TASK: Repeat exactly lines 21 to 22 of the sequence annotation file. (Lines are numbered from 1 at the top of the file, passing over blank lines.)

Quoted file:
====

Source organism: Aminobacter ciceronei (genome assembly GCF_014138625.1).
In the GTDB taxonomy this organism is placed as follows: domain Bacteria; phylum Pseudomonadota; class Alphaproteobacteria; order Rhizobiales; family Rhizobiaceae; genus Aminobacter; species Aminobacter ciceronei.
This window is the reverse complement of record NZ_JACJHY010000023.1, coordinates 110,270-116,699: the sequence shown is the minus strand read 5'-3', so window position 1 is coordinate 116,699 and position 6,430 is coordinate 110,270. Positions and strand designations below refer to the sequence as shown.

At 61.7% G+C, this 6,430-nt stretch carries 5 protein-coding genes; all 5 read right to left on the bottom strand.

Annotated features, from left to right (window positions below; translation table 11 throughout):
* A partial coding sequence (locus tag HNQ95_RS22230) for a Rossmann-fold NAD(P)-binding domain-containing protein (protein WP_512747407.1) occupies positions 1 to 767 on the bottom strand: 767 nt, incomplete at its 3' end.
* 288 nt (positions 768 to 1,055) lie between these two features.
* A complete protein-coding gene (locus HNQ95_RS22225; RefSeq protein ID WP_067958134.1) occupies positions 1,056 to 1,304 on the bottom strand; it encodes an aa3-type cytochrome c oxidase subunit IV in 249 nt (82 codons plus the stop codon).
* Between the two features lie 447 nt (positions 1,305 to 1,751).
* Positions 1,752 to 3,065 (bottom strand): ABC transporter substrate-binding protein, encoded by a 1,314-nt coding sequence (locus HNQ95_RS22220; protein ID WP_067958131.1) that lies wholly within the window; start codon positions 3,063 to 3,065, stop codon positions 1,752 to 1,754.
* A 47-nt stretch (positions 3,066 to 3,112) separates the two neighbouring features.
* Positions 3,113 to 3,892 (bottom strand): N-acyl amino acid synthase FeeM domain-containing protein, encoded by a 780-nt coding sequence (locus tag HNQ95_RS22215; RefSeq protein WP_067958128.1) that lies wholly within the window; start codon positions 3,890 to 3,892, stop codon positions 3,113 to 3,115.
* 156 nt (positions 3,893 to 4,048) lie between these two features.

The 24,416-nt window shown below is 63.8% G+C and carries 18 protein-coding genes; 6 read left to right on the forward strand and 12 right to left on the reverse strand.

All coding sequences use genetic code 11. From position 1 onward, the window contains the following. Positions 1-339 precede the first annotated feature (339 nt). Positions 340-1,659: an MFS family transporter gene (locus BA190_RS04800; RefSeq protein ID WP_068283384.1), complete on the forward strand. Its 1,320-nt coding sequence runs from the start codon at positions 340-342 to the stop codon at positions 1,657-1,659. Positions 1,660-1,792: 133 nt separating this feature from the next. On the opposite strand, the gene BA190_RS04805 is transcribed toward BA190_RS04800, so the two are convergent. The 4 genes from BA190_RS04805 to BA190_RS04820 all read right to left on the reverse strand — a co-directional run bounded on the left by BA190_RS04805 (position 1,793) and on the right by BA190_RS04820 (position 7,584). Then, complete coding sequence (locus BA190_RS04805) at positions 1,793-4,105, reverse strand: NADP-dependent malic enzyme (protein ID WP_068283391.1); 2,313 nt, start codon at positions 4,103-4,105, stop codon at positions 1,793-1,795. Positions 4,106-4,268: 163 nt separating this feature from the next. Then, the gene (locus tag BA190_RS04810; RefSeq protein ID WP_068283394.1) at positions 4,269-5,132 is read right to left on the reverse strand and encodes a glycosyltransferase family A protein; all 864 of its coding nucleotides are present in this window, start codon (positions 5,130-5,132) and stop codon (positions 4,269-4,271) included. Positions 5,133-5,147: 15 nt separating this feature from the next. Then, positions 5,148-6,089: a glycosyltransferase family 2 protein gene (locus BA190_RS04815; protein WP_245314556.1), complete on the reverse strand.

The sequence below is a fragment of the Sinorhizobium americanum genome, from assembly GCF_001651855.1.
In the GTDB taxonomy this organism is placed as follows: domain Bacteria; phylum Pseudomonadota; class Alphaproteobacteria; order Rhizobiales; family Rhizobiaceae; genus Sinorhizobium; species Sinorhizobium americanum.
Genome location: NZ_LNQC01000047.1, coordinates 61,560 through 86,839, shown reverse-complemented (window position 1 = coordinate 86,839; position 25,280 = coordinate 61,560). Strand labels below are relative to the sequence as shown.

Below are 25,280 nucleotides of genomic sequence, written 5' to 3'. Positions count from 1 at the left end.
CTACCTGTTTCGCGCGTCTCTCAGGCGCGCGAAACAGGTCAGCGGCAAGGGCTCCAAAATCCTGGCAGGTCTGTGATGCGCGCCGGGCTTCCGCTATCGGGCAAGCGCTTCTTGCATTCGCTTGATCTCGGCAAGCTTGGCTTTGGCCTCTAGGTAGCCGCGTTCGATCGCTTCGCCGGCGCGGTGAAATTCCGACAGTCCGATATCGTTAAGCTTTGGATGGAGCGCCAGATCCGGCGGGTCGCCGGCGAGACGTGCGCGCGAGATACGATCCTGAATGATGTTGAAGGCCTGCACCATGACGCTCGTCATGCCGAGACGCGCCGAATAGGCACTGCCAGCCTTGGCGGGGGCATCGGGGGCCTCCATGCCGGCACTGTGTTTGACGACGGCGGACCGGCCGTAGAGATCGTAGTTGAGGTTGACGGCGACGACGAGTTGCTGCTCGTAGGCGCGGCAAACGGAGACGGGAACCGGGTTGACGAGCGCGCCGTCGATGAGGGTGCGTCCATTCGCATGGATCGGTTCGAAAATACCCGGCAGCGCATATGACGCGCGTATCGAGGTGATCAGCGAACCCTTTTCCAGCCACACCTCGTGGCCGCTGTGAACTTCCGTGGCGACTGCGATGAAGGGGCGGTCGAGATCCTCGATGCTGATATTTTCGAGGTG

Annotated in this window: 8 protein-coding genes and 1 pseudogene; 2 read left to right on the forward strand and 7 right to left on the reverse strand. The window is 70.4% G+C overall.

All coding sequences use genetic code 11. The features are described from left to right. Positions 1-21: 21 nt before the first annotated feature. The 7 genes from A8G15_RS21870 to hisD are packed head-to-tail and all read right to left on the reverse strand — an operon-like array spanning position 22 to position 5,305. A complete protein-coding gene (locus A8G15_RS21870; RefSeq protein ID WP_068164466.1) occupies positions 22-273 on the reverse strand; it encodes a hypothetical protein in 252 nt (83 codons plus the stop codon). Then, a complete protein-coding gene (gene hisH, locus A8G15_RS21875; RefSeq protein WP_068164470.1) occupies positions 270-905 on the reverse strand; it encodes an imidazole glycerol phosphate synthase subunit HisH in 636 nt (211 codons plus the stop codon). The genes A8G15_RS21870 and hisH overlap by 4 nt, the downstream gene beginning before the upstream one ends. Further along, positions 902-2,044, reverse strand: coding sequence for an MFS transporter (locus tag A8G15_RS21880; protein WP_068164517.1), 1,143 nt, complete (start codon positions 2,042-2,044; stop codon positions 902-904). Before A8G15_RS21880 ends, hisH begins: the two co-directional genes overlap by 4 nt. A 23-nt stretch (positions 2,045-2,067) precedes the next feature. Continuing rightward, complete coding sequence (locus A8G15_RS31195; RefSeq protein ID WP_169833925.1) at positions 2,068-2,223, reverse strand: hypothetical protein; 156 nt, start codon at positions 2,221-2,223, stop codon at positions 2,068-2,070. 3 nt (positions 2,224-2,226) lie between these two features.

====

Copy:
Annotated in this window: 8 protein-coding genes and 1 pseudogene; 2 read left to right on the forward strand and 7 right to left on the reverse strand. The window is 70.4% G+C overall.

All coding sequences use genetic code 11. The features are described from left to right. Positions 1-21: 21 nt before the first annotated feature. The 7 genes from A8G15_RS21870 to hisD are packed head-to-tail and all read right to left on the reverse strand — an operon-like array spanning position 22 to position 5,305. A complete protein-coding gene (locus A8G15_RS21870; RefSeq protein ID WP_068164466.1) occupies positions 22-273 on the reverse strand; it encodes a hypothetical protein in 252 nt (83 codons plus the stop codon). Then, a complete protein-coding gene (gene hisH, locus A8G15_RS21875; RefSeq protein WP_068164470.1) occupies positions 270-905 on the reverse strand; it encodes an imidazole glycerol phosphate synthase subunit HisH in 636 nt (211 codons plus the stop codon). The genes A8G15_RS21870 and hisH overlap by 4 nt, the downstream gene beginning before the upstream one ends. Further along, positions 902-2,044, reverse strand: coding sequence for an MFS transporter (locus tag A8G15_RS21880; protein WP_068164517.1), 1,143 nt, complete (start codon positions 2,042-2,044; stop codon positions 902-904). Before A8G15_RS21880 ends, hisH begins: the two co-directional genes overlap by 4 nt. A 23-nt stretch (positions 2,045-2,067) precedes the next feature. Continuing rightward, complete coding sequence (locus A8G15_RS31195; RefSeq protein ID WP_169833925.1) at positions 2,068-2,223, reverse strand: hypothetical protein; 156 nt, start codon at positions 2,221-2,223, stop codon at positions 2,068-2,070. 3 nt (positions 2,224-2,226) lie between these two features.